Besides, when I play standing, fewer people make make the "look, a cello!" comment. Most of the time, they call it by the proper name... the "stand-up bass" :rolleyes:
  3. Marlat


    Sep 17, 2002
    London UK
    I so wanted this thread to be funny....what a disapointment :(
  4. hdiddy

    hdiddy Official Forum Flunkee Supporting Member

    Mar 16, 2004
    Richmond, CA
    I'd take a look at some good inserts as well. I use Superfeet (the green ones) when I go backpacking and they help support my arches and keep me from pronating my feet. I used to practice barefoot at home but my right foot started to hurt. Got meself some Chaco flipflops (**nudge nudge BIGGUS**) that have a little arch support in them and my aching feet went away. Now I just try to focus on balancing my weight instead of shifting to the right foot when I'm shedding. The Chaco's made a difference.
  5. 5stringDNA


    Oct 10, 2002
    Englewood, CO
    Haha... I kinda thought the same thing.

    If I pick up DB as planned in the near future, it is nice to know peopel with back pains can testify to stools not beign so good. I would hate to aggrevate my current bluging disc issue. :meh: Investing in some very comfortable shoes seems like a good option.
  6. Robin Ruscio

    Robin Ruscio Supporting Member

    Dec 15, 2003
    Denver, CO, USA
    i've got gig basso by concert design, cost $380 by the time they shipped from canada. It's very nice, padded, cutout seat, solid, got a back and everything, which i don't use while playing but is good when not playing in rehearsal.

    Of course, right after i bought it, i went back to using a bent endpin (standing), so now it only gets used for theater gigs and the odd orchestra job, so it seems liek it was to much $. . . .
  7. I have used a stool for about 6 years, and I would not go back to standing. The last three yrs. I been using a ROC N SOC, which is a contoured drum seat, but they sell it as a 24", or 32" stool for about $160. It's a really comfortable seat, no cutting off circulation in the right leg, and if you sit up straight, there is no problem. I find sitting more comfortable for playing in the upper register because I don't have to bend over like one does when standing. When playing with a bow, I don't have the problem of having to move the bass to play the E string. I can switch from the G to the E very quickly, and easierly. I play the bass open, somewhat like a cello. String crossings are very accessable. Also, I don't have to stabilize the instruiment with my body because it's resting on my left knee, and right thigh. Never mind the fact, I don't get tired from standing in one place. IMHO, it's with the money, and effort of carrying it around.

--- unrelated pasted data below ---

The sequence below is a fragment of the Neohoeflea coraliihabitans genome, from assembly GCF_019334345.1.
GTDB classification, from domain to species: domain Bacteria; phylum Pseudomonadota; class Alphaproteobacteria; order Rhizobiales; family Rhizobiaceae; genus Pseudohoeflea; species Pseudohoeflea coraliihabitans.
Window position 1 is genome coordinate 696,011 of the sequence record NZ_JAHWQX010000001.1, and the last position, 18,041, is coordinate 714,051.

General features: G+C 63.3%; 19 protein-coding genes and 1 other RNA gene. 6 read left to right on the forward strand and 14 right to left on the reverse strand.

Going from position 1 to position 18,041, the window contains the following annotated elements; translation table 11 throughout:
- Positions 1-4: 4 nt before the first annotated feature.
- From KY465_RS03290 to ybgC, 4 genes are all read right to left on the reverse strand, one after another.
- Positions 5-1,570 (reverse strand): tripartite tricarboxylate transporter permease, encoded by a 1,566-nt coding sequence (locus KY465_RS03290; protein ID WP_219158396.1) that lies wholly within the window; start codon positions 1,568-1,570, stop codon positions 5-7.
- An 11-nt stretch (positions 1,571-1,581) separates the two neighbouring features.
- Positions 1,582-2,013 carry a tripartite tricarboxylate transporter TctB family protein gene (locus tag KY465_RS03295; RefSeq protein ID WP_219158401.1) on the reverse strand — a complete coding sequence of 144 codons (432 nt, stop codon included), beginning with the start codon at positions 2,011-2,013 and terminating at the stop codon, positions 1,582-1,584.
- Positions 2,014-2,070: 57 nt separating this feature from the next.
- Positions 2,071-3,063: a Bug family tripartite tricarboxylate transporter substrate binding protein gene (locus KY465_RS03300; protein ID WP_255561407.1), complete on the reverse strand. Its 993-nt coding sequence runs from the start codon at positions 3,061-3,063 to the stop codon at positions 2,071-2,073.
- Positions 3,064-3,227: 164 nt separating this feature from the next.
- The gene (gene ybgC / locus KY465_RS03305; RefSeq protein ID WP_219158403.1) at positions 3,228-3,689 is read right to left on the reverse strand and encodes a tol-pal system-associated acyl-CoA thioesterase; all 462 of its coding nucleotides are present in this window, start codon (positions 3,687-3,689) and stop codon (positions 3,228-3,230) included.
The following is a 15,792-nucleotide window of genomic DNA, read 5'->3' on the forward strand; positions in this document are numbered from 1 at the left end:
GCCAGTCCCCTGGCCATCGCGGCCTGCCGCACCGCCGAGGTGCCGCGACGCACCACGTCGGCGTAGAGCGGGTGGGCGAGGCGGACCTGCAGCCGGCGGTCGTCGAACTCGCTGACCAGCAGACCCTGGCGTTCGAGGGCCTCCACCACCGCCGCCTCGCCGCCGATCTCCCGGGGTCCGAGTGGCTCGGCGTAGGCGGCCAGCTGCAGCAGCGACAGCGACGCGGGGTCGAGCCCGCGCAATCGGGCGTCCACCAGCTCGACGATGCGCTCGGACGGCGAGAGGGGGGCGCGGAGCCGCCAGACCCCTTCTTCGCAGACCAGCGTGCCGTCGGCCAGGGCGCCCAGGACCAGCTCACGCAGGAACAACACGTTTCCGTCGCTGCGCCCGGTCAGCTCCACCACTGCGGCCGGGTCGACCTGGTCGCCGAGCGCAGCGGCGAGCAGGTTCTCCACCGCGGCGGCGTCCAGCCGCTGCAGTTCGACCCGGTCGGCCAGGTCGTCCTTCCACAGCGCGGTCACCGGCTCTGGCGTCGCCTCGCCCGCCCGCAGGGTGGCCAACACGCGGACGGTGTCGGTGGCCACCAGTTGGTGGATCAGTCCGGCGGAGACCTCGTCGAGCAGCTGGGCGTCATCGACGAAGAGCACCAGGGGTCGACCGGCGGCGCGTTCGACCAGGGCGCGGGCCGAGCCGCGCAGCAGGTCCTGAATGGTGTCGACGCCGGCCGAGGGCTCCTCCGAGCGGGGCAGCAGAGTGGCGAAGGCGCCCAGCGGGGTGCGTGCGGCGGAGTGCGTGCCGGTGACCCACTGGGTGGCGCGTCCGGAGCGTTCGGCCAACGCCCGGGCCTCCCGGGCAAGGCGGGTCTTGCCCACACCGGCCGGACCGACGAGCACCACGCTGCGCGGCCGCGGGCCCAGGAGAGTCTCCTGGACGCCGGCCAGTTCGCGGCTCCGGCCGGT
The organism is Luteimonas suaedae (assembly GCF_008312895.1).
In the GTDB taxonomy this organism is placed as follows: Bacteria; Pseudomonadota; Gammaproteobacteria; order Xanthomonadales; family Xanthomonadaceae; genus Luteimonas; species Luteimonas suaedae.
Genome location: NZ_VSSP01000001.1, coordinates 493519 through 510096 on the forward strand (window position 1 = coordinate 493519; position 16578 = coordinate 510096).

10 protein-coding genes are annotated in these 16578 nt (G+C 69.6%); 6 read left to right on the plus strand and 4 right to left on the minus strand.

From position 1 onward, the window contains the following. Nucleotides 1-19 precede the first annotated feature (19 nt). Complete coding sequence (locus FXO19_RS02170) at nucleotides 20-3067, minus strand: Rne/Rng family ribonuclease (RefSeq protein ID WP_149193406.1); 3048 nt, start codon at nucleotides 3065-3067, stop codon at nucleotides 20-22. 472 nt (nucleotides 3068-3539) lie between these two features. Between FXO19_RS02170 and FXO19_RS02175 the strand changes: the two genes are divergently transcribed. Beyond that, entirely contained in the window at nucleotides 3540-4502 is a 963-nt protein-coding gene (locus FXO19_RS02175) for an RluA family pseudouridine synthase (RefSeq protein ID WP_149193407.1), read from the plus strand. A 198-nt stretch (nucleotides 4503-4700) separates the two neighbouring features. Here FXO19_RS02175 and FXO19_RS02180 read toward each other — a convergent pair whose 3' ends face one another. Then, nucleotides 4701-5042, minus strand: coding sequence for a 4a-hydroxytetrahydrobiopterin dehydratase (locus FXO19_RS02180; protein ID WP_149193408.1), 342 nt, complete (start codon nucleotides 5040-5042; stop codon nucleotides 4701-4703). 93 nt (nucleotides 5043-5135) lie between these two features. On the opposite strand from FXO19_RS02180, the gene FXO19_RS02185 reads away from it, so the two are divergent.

8. jgbass

    jgbass Guest

    Dec 17, 2003
    There was a thread awhile ago about bass chairs and most seemed to be in agreement that the Roc n Sock was the best option. But, since then, on the advice of my bass teacher and my decision as well, I would much rather play standing. Easier on the back, more freedom of movement. Easier to play thumb position, IMHO. Took awhile to get used to it, but my preference and easier for soing some vocals as well.

    For long rehearsals, its easy to bring along a great chair I got thru Lemur Music. Very light, adjustable height, folds and unfolds easily, and the price is around $125. The only thing missing was some soft padding, so I added a pillow that fits on the tops. But, most of the time I totally enjoy not having to bring along any kind of chair.
  9. christ andronis

    christ andronis Supporting Member

    Nov 14, 2001